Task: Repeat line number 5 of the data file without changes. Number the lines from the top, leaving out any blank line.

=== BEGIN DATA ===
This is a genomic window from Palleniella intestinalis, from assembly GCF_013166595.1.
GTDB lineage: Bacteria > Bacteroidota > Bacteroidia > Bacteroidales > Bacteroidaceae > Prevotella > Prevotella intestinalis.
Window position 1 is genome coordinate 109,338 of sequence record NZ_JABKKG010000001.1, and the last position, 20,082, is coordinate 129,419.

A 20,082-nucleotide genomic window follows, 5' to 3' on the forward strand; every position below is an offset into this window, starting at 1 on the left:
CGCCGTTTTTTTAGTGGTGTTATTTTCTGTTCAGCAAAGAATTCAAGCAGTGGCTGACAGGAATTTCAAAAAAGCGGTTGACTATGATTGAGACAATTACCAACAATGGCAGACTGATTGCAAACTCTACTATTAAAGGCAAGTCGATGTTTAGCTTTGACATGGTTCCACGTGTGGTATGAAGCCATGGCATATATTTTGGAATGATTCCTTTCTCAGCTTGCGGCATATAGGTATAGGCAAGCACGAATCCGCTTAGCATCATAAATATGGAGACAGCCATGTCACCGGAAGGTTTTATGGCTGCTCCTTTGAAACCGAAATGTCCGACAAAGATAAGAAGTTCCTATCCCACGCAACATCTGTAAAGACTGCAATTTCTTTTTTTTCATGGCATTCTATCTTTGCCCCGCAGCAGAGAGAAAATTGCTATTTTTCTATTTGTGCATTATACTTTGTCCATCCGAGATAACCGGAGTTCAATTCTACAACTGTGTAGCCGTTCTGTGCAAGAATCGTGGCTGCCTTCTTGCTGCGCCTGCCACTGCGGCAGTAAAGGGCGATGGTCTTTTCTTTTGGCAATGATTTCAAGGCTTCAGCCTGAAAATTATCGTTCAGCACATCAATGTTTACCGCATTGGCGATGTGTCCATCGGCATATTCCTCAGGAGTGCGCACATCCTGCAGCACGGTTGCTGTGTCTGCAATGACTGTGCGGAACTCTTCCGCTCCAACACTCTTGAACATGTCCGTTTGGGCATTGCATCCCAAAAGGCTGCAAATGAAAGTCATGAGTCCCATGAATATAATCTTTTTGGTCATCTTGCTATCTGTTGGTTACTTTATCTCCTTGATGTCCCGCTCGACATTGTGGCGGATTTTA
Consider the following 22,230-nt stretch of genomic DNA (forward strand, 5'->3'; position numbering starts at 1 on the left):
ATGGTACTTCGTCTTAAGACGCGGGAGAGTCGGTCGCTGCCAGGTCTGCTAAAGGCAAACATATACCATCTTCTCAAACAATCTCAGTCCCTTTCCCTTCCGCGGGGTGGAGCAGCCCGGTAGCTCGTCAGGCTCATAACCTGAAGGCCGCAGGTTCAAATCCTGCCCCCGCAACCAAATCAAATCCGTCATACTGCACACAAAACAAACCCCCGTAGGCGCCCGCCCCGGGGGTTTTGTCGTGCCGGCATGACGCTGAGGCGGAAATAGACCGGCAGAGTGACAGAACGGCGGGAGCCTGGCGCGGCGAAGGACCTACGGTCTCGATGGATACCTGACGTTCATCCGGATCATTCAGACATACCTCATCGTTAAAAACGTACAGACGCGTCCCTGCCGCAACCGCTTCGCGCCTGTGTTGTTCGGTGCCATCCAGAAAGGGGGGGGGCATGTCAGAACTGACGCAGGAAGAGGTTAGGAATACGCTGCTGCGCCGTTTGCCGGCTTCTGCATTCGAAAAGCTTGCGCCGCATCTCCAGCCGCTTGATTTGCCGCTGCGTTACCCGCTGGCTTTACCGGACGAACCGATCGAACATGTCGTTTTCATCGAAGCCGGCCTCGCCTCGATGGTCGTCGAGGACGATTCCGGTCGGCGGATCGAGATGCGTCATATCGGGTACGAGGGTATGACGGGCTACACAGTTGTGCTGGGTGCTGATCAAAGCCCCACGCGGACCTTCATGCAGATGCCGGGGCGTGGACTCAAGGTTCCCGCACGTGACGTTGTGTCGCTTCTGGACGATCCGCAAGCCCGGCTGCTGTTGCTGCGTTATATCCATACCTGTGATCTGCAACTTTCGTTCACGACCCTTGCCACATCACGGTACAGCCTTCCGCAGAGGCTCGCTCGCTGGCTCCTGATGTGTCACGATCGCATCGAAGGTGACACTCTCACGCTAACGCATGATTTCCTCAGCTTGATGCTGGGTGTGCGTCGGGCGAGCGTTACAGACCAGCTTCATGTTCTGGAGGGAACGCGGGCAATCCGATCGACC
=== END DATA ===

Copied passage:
CGCCGTTTTTTTAGTGGTGTTATTTTCTGTTCAGCAAAGAATTCAAGCAGTGGCTGACAGGAATTTCAAAAAAGCGGTTGACTATGATTGAGACAATTACCAACAATGGCAGACTGATTGCAAACTCTACTATTAAAGGCAAGTCGATGTTTAGCTTTGACATGGTTCCACGTGTGGTATGAAGCCATGGCATATATTTTGGAATGATTCCTTTCTCAGCTTGCGGCATATAGGTATAGGCAAGCACGAATCCGCTTAGCATCATAAATATGGAGACAGCCATGTCACCGGAAGGTTTTATGGCTGCTCCTTTGAAACCGAAATGTCCGACAAAGATAAGAAGTTCCTATCCCACGCAACATCTGTAAAGACTGCAATTTCTTTTTTTTCATGGCATTCTATCTTTGCCCCGCAGCAGAGAGAAAATTGCTATTTTTCTATTTGTGCATTATACTTTGTCCATCCGAGATAACCGGAGTTCAATTCTACAACTGTGTAGCCGTTCTGTGCAAGAATCGTGGCTGCCTTCTTGCTGCGCCTGCCACTGCGGCAGTAAAGGGCGATGGTCTTTTCTTTTGGCAATGATTTCAAGGCTTCAGCCTGAAAATTATCGTTCAGCACATCAATGTTTACCGCATTGGCGATGTGTCCATCGGCATATTCCTCAGGAGTGCGCACATCCTGCAGCACGGTTGCTGTGTCTGCAATGACTGTGCGGAACTCTTCCGCTCCAACACTCTTGAACATGTCCGTTTGGGCATTGCATCCCAAAAGGCTGCAAATGAAAGTCATGAGTCCCATGAATATAATCTTTTTGGTCATCTTGCTATCTGTTGGTTACTTTATCTCCTTGATGTCCCGCTCGACATTGTGGCGGATTTTA